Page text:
It is obvious that Paul did not refrain from being negatively critical of his own Jewish people or of anyone else, but Paul was not viciously anti-Jewish when he wrote the documents that are included in our Newer Testament. (The viciously anti-Jewish condemnation in 1 Thessalonians 2:13-16 is an interpolation by a latter editor of Paul’s letters. It is comparable to the condemnation of all Jews in Acts of Apostles in the speeches written for the characters Peter, Stephen, and Paul in that vivid literary drama composed by the Lukan playwright more than thirty years after Paul’s death.)

Matthew 15:(10-20) 21-28
Careful attention to the context of this account in Mark and in Matthew indicates this is one within a series of texts in which there are eating and drinking, table fellowship of Jesus with “sinners,” and Eucharistic considerations. This text reveals something very significant, therefore, about the difficulties with which many early Jewish background followers of Jesus accepted non-Jewish background followers of Jesus into their table fellowship. The account is much more than merely the report of an incident that occurred one day during the public ministry of the Jesus of history. The account tells us much about the experiences of early followers of Jesus as they moved from Galilee and Judea into the southern Syrian regions of Tyre and Sidon. It tells us that they found people there who had faith, strong faith, who received the message about Jesus and were receptive to it. It tells us about how followers of Jesus reluctantly at first and then fully accepted people such as the Syrophoenician woman of this text into their table fellowship in Jesus’ name. It tells us something about how rude these followers of Jesus were at first to non-Jews. Instead of speaking directly about their feelings and experiences as Paul did in his letters, they told this story within their ministry of Jesus Gospels.

Of course the Jesus of history may have done everything included in this text. The Jesus of history may have been rude to a Syrophoenician woman in her hour of great need, but would not the Jesus of history have been quite inconsistent had he actually treated a greatly distressed woman in that manner? We can, of course, come up with some kind of reason or rationalization in an attempt to explain or to excuse Jesus’ rude behavior here because we cannot believe Jesus would ever have been so rude. More likely, however, this account does not have its origin and life setting in the life of the Jesus of history. Along with a significant number of other texts that we read in the Four Gospels, this text probably has its origin and life setting in the experiences of followers of Jesus during the first few decades after the Romans had crucified the Jesus of history. It probably had its origin and life setting within the experiences of pre-Markan followers of Jesus as they encountered new situations outside of Jewish areas.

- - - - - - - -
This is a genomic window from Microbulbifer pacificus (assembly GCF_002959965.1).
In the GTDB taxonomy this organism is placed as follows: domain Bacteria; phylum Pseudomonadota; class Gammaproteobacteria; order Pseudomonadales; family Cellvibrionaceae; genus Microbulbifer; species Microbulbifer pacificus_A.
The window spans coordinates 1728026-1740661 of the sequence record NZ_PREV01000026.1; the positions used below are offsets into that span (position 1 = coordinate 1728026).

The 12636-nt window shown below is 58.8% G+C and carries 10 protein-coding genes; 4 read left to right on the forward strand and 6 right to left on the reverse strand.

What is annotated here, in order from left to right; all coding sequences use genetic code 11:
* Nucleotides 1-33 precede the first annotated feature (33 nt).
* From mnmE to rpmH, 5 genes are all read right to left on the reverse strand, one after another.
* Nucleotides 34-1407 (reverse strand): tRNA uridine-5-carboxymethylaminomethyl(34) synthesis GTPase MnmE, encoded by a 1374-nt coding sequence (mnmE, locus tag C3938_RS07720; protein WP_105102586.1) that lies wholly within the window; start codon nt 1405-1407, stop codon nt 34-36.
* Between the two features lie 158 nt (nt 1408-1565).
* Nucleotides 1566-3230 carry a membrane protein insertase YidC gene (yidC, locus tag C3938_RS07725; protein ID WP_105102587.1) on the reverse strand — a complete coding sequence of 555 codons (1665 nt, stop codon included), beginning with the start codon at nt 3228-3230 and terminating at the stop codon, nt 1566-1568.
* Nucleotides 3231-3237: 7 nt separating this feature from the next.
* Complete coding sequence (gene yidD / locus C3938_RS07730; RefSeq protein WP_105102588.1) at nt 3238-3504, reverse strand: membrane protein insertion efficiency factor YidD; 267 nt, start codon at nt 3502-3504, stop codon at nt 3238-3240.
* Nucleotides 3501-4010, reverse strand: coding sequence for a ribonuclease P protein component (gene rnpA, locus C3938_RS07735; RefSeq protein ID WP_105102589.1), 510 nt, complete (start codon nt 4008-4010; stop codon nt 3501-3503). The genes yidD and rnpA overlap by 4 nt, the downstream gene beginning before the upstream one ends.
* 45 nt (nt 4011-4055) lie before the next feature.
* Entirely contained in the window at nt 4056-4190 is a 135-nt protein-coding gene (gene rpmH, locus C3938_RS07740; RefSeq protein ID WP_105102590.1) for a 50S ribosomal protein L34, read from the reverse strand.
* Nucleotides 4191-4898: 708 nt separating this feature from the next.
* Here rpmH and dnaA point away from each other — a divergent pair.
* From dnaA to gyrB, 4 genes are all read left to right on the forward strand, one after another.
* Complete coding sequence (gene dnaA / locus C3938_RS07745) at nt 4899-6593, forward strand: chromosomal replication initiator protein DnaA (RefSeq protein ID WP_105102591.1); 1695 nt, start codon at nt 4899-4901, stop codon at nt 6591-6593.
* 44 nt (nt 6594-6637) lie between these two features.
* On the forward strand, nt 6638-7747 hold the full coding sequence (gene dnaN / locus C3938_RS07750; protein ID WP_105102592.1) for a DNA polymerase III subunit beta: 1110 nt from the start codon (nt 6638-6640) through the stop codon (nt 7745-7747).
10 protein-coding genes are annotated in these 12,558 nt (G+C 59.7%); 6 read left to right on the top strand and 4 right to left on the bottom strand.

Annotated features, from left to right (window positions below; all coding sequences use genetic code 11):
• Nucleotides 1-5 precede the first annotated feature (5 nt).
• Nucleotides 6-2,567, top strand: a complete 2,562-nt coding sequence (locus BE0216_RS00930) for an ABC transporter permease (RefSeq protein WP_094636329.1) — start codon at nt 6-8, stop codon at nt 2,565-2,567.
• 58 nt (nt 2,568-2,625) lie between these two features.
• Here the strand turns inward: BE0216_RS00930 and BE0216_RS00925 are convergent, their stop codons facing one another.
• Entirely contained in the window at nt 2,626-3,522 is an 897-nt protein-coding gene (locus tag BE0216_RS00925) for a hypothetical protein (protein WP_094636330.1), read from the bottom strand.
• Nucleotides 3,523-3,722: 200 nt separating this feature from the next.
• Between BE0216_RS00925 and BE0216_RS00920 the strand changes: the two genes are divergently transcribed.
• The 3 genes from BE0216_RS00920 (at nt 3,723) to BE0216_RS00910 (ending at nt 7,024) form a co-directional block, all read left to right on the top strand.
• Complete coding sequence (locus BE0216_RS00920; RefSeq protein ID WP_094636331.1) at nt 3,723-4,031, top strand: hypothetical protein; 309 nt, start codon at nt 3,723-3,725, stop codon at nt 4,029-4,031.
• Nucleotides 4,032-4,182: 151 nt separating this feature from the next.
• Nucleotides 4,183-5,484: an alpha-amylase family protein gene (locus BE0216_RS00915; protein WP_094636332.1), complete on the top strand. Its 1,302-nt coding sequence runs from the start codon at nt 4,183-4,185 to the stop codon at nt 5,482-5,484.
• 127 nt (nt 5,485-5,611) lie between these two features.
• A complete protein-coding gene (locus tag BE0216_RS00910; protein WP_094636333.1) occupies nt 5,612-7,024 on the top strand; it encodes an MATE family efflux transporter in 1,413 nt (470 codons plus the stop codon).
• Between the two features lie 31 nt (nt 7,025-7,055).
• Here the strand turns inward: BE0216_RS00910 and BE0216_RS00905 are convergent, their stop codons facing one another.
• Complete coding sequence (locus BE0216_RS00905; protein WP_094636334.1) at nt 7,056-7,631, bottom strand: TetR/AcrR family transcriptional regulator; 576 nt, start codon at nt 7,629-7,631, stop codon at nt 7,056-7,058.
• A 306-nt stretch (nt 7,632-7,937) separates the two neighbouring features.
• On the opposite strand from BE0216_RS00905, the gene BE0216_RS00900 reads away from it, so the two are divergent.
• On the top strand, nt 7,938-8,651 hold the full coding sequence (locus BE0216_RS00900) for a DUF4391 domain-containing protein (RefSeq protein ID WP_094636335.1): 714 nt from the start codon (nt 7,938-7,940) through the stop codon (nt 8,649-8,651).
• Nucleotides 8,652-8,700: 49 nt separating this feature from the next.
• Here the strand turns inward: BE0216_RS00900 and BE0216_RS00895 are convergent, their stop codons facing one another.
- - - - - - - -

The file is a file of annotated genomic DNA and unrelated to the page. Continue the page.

For us as we prepare to proclaim the message of this text this coming weekend, this Matthew 15:(10-20) 21-28 account offers valuable insight into some of the adaptation struggles of the early developing Church. It also provides guidance for us as non-Christian background people come to us and to the congregations in which we serve.

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Authors of
Lectionary Scripture Notes
Norman A. Beck is the Poehlmann Professor of Theology and Classical Languages and the Chairman of the Department of Theology, Philosophy, and Classical Languages at Texas Lutheran University
Dr. Norman A. Beck
Mark Ellingsen is professor at the Interdenominational Theological Center in Atlanta, Georgia
Dr. Mark Ellingsen